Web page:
A lethal blast occurred at the Port of Beirut in Lebanon in early August. The explosion killed at least 200 people, according to the BBC, and injured around 5,000. It began as what seemed to be a warehouse fire, but it soon evolved into a catastrophic, supersonic blast that penetrated a large portion of the city. Before the explosion, Lebanon was already in an economic crisis. Nearly half of the population (45%) lives under the poverty line; the explosion has only worsened this number. Beirut’s governor stated that the financial damage to the city is $10-15 billion. The tragedy’s effect on education is a pervasive concern.

How Schools Are Impacted

Beirut was the education, publishing, and cultural capital of Lebanon, as asserted by Al-Fanar Media. With its well-known universities, Beirut was a place for locals and tourists alike to admire. The destruction to the city, though, is causing a major halt to the flourishing academic hub. The damages done to these universities amount to millions of dollars, according to the media advisor at the Lebanese Ministry of Education and Higher Education, Albert Chamoun.

Lebanon’s only public university, Lebanese University, has seen the worst damage out of all of Beirut’s universities. Given the financial status of Lebanon before the blast, the tragedy has only worsened the state of the university. Permanent closures may cost faculty their jobs, thus threatening them with potential poverty. Moreover, Collège du Sacré Coeur-Frères, or the Sacred Hear-Brothers College, founded in 1894, is another school affected by the blast. Considering that the school had 1,300 students enrolled, the destruction of the building hinders students’ ability to go back to school anytime soon, leaving them at home. The effects on education extend to faculty, students, and students’ families.

Future Poverty

In a country already riddled with poverty, “Lack of access to education is a major predictor of passing poverty from one generation to the next”. Schools and universities, like Lebanese University, are oftentimes young people’s only hope in moving up socioeconomically. Attaining literacy and numeracy skills greatly aids a young person’s ability to get a job in the future. Coupling this with the COVID-19 pandemic, online-learning is also not accessible for all students; many depend on in-person teaching simply because they do not have access to technology nor the internet while at home. The blast only furthered this technology gap, resulting in worse poverty for those involved in the tragic event.

According to Governer Marwan Abboud, about 300,000 people are currently without a home in Beirut. Without the reconstruction of schools, Lebanese children and young people face the lifelong threat of remaining in poverty. Therefore, the blast’s lasting effect on education directly relates to its’ effect on poverty levels in Lebanon.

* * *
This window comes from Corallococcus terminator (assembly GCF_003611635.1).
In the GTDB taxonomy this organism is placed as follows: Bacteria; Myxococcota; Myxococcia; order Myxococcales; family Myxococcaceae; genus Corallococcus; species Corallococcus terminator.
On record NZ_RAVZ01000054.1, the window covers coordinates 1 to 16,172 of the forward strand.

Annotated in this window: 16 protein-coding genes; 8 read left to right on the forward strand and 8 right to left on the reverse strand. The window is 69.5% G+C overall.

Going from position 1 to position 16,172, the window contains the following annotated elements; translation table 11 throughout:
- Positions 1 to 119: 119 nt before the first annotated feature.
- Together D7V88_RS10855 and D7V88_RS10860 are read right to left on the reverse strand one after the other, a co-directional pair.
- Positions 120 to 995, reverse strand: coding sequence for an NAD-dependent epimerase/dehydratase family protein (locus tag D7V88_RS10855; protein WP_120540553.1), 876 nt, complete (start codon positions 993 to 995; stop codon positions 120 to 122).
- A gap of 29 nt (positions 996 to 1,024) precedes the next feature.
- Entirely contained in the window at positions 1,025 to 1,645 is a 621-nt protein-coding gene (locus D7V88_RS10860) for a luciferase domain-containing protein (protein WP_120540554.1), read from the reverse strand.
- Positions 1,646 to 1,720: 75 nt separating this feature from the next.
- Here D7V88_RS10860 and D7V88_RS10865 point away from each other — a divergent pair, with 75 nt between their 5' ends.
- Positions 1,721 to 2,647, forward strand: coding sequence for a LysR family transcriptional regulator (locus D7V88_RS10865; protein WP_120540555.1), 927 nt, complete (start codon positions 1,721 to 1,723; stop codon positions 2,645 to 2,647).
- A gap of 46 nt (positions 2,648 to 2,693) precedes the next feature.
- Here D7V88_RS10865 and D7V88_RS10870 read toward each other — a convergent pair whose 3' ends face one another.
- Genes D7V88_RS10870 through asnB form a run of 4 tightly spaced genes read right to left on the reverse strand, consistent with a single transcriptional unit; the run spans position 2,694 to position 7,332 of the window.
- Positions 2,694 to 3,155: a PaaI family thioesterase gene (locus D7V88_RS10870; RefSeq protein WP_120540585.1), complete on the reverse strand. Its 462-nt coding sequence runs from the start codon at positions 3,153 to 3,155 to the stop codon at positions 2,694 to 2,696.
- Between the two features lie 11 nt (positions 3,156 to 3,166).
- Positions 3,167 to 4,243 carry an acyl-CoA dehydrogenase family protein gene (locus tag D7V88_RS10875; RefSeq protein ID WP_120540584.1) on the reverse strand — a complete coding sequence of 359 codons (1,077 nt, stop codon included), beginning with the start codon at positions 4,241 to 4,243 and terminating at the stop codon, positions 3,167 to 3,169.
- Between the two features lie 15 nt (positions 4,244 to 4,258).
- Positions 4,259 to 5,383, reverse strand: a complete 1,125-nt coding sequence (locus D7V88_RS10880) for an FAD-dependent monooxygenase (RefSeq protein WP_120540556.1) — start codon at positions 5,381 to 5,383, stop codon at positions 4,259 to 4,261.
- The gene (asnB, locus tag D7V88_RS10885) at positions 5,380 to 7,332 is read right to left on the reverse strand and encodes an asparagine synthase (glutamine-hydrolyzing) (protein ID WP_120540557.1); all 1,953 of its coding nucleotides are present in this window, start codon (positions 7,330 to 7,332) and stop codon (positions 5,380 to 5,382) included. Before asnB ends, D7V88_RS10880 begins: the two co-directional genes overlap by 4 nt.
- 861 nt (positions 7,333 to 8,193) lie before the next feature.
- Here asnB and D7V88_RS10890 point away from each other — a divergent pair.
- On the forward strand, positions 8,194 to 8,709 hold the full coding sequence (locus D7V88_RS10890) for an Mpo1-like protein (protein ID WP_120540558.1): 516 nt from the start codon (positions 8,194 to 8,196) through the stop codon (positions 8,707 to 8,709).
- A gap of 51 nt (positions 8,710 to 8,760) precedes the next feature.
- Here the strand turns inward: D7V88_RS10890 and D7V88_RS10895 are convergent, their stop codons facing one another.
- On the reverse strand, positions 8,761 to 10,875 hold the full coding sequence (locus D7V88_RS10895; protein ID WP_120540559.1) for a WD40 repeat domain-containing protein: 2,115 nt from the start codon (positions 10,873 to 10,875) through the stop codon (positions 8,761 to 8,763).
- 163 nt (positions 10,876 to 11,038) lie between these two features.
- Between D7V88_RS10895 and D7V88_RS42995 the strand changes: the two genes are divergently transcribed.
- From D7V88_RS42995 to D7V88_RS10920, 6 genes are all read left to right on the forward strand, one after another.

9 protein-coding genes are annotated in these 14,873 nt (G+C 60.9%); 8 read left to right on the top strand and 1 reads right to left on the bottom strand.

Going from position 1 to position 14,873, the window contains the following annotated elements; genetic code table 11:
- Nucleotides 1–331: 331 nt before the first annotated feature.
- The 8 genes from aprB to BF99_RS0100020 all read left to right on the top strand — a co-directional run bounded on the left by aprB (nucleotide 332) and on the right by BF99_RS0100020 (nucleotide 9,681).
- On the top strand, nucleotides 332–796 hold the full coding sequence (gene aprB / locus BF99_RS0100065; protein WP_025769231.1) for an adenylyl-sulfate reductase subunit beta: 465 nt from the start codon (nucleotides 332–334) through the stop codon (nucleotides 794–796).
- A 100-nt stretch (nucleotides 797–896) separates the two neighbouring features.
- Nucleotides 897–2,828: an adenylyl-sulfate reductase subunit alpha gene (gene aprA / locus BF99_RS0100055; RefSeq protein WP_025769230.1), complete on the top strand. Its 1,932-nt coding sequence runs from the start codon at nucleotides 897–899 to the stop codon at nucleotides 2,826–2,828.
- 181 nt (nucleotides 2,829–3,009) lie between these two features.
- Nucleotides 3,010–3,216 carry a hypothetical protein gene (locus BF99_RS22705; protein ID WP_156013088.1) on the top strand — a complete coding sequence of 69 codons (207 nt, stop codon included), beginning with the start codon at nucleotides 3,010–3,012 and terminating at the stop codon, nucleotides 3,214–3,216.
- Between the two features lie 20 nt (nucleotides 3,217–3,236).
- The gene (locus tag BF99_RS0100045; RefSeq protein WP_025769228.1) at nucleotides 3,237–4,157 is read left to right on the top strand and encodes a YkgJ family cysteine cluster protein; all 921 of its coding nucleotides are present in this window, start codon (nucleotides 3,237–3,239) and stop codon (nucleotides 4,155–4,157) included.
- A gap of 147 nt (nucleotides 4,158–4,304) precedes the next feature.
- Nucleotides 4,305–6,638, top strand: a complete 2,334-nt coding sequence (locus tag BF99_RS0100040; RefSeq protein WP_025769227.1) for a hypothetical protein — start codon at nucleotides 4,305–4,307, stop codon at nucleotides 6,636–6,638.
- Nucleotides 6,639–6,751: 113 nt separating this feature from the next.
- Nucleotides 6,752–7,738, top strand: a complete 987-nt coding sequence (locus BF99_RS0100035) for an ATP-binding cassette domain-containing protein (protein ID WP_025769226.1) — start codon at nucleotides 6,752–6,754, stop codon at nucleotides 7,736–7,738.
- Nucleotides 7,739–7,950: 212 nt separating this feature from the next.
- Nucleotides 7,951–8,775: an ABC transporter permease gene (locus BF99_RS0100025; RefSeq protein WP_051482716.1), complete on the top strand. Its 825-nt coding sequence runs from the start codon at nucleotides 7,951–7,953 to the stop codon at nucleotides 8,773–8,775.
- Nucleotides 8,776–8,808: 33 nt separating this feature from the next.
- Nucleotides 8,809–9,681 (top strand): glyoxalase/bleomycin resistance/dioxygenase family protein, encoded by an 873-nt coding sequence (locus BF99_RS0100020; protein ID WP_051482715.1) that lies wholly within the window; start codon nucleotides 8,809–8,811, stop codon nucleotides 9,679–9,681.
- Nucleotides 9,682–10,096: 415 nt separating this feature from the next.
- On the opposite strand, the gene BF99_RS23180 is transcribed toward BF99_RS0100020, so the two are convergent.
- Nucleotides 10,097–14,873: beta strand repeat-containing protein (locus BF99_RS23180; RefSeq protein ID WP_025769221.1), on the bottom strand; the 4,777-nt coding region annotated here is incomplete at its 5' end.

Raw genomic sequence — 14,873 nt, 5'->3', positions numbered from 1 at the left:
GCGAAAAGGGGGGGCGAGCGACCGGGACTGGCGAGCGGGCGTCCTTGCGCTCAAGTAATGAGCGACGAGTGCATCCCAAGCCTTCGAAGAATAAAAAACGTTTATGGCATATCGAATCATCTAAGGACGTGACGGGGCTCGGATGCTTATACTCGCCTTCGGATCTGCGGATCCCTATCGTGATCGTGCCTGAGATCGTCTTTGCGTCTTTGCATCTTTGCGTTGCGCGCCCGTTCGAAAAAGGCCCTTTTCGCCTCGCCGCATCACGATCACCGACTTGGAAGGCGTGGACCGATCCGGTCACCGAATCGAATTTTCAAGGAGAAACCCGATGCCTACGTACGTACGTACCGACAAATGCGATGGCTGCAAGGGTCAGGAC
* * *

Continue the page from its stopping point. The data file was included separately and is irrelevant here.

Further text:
Taking Action

The tragedy that occurred in Beirut is one that will permeate throughout the country for years to come. The effect on education is just one consequence of the deadly blast. Luckily, there are fundraisers and other efforts in place to help those affected by the Beirut blast, many of which involve education. Linked here is a GoFundMe to raise money for computers for students at Sacred Heart-Brothers College that do not have access to technology at home. In addition, UNICEF is helping reconstruct the damaged buildings in Beirut and aid Lebanese people across the country. They have delivered close to 20 shipments of PPE, nutrition supplies, and other hygiene necessities. They have also provided psycho-social first aid to children affected, along with caregivers that offer health referrals and counseling.

The Director-General of the United Nations Educational, Scientific, and Cultural Organization (UNESCO) has proposed a fundraising appeal called Li Beirut, or “For Beirut.” The purpose of this fundraising is to reconstruct schools and museums that were affected by the blast. This proposal has the potential to help many children and adolescence retain their right to education and to move up in their economic class.

Anna Hoban
Photo: Pixabay

Sub-Saharan Africa and UNICEF
The Sub-Saharan Africa region includes 48 countries which together hold to close to 1 billion humans. Unfortunately, the region has problems regarding education among its citizens: it has the largest number of school-aged children who do not receive a daily education. About 33 million of the 61 million children who are out of school globally live in Sub-Saharan Africa. One organization is distributing free tablets and free online course materials to alleviate Sub-Saharan Africa’s education problems. Unicaf is an online and in-seat university that is growing in popularity in Sub-Saharan Africa. Unicaf is fighting to provide hope for a better future with education for children across the region.

How Online Learning Compares to Classroom Learning